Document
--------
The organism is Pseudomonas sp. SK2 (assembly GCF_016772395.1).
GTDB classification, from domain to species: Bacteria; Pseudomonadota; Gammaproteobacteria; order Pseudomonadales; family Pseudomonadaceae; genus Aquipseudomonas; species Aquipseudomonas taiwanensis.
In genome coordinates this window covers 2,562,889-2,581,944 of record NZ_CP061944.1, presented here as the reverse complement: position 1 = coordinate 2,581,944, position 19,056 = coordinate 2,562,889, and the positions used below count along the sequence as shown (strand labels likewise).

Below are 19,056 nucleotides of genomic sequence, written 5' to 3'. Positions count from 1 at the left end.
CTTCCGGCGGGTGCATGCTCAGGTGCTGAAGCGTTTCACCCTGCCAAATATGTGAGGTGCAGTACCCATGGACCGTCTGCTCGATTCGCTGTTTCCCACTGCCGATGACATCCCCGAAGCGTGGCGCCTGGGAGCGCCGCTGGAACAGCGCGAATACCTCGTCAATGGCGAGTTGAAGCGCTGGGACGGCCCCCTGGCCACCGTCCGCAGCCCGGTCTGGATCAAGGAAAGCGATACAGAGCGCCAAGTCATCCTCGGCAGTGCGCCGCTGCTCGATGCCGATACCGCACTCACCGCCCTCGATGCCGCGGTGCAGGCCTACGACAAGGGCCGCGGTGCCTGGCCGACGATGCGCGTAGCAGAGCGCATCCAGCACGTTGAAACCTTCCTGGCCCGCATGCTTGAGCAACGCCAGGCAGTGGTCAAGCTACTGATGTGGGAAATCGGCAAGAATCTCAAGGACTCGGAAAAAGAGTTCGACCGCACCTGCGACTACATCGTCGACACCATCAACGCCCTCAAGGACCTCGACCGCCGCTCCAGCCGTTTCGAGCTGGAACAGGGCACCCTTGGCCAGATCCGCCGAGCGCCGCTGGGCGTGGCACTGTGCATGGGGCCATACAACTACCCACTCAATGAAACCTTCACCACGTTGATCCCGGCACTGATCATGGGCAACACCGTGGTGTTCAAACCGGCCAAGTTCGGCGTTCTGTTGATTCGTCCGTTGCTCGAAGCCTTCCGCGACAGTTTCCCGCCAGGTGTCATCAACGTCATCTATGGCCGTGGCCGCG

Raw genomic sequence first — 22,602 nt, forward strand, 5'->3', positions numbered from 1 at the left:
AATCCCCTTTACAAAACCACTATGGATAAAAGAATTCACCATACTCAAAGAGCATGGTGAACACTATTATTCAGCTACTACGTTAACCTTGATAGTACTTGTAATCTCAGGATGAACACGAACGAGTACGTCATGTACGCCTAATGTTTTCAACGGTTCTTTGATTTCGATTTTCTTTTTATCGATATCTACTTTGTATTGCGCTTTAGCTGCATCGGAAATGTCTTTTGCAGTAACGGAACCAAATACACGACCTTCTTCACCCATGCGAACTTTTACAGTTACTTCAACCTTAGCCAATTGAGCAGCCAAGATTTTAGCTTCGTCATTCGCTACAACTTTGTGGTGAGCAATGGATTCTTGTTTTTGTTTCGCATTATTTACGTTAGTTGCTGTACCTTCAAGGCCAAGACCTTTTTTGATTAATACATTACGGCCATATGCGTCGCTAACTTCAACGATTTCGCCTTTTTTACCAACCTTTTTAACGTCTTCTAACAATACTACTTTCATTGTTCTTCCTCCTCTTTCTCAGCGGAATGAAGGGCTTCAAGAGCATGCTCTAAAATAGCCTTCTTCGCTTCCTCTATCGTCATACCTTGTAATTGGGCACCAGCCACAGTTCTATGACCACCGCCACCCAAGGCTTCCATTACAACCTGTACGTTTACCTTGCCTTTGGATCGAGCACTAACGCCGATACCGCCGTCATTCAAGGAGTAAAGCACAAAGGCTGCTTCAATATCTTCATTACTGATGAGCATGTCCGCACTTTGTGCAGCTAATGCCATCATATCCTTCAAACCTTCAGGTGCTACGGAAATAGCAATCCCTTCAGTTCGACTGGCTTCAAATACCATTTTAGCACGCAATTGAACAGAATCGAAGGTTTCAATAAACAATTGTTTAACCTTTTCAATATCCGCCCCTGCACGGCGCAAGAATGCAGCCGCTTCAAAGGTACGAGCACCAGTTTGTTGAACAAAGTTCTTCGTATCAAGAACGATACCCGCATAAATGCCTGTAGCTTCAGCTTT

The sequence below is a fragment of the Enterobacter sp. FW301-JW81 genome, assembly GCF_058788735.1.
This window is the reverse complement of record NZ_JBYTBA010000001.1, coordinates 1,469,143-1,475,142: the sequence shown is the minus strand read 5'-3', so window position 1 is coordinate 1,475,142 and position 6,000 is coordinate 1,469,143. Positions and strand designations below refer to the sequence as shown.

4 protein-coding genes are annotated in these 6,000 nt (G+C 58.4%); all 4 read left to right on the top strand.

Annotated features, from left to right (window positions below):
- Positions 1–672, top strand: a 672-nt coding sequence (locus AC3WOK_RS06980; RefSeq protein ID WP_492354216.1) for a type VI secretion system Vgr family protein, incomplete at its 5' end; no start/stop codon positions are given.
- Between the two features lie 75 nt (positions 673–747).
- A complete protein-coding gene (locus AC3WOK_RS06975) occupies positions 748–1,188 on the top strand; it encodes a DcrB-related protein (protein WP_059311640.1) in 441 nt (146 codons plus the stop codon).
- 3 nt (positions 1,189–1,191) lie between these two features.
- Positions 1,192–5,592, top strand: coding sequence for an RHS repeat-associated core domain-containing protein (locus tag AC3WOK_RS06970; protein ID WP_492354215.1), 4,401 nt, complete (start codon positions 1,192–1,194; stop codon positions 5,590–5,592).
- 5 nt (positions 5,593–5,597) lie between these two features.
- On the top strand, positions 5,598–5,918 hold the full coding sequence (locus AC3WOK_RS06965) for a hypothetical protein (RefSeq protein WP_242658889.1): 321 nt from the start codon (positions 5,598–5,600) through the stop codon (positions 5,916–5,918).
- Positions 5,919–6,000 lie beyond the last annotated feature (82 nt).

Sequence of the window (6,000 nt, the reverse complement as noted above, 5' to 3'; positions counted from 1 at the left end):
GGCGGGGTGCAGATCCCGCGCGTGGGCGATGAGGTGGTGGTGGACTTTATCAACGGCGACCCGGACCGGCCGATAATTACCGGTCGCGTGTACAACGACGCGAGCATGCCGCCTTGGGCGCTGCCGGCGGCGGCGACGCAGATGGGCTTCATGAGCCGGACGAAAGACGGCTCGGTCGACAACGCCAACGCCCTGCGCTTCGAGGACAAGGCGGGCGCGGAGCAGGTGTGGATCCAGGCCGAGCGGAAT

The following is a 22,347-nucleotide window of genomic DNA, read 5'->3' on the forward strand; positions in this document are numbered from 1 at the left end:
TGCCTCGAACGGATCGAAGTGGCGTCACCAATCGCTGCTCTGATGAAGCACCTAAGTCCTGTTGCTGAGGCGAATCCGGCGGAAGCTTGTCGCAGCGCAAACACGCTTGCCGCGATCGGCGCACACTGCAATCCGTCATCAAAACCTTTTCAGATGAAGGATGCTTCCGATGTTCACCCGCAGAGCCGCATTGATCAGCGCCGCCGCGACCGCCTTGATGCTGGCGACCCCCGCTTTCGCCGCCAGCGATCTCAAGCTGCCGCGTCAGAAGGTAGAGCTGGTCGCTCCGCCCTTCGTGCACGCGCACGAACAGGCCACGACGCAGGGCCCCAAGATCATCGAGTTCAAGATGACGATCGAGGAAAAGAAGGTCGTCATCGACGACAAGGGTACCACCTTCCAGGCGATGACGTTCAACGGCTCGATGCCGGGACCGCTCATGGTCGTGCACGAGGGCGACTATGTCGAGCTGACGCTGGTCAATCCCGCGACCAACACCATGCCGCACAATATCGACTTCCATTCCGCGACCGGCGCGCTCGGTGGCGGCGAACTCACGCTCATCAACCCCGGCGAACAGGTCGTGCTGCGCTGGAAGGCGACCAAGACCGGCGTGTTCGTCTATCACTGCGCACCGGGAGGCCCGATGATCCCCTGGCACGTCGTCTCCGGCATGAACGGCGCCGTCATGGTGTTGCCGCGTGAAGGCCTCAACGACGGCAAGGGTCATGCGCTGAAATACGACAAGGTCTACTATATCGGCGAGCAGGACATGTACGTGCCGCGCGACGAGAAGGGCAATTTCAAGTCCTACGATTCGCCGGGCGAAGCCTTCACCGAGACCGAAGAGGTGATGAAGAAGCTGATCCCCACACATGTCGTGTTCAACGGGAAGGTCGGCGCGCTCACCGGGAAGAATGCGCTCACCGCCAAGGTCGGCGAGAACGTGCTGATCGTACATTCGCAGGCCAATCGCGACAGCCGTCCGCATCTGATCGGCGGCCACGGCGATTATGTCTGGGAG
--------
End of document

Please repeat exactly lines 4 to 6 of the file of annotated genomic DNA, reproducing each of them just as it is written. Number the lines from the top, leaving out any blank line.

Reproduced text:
Below are 19,056 nucleotides of genomic sequence, written 5' to 3'. Positions count from 1 at the left end.
CTTCCGGCGGGTGCATGCTCAGGTGCTGAAGCGTTTCACCCTGCCAAATATGTGAGGTGCAGTACCCATGGACCGTCTGCTCGATTCGCTGTTTCCCACTGCCGATGACATCCCCGAAGCGTGGCGCCTGGGAGCGCCGCTGGAACAGCGCGAATACCTCGTCAATGGCGAGTTGAAGCGCTGGGACGGCCCCCTGGCCACCGTCCGCAGCCCGGTCTGGATCAAGGAAAGCGATACAGAGCGCCAAGTCATCCTCGGCAGTGCGCCGCTGCTCGATGCCGATACCGCACTCACCGCCCTCGATGCCGCGGTGCAGGCCTACGACAAGGGCCGCGGTGCCTGGCCGACGATGCGCGTAGCAGAGCGCATCCAGCACGTTGAAACCTTCCTGGCCCGCATGCTTGAGCAACGCCAGGCAGTGGTCAAGCTACTGATGTGGGAAATCGGCAAGAATCTCAAGGACTCGGAAAAAGAGTTCGACCGCACCTGCGACTACATCGTCGACACCATCAACGCCCTCAAGGACCTCGACCGCCGCTCCAGCCGTTTCGAGCTGGAACAGGGCACCCTTGGCCAGATCCGCCGAGCGCCGCTGGGCGTGGCACTGTGCATGGGGCCATACAACTACCCACTCAATGAAACCTTCACCACGTTGATCCCGGCACTGATCATGGGCAACACCGTGGTGTTCAAACCGGCCAAGTTCGGCGTTCTGTTGATTCGTCCGTTGCTCGAAGCCTTCCGCGACAGTTTCCCGCCAGGTGTCATCAACGTCATCTATGGCCGTGGCCGCG

Raw genomic sequence first — 22,602 nt, forward strand, 5'->3', positions numbered from 1 at the left: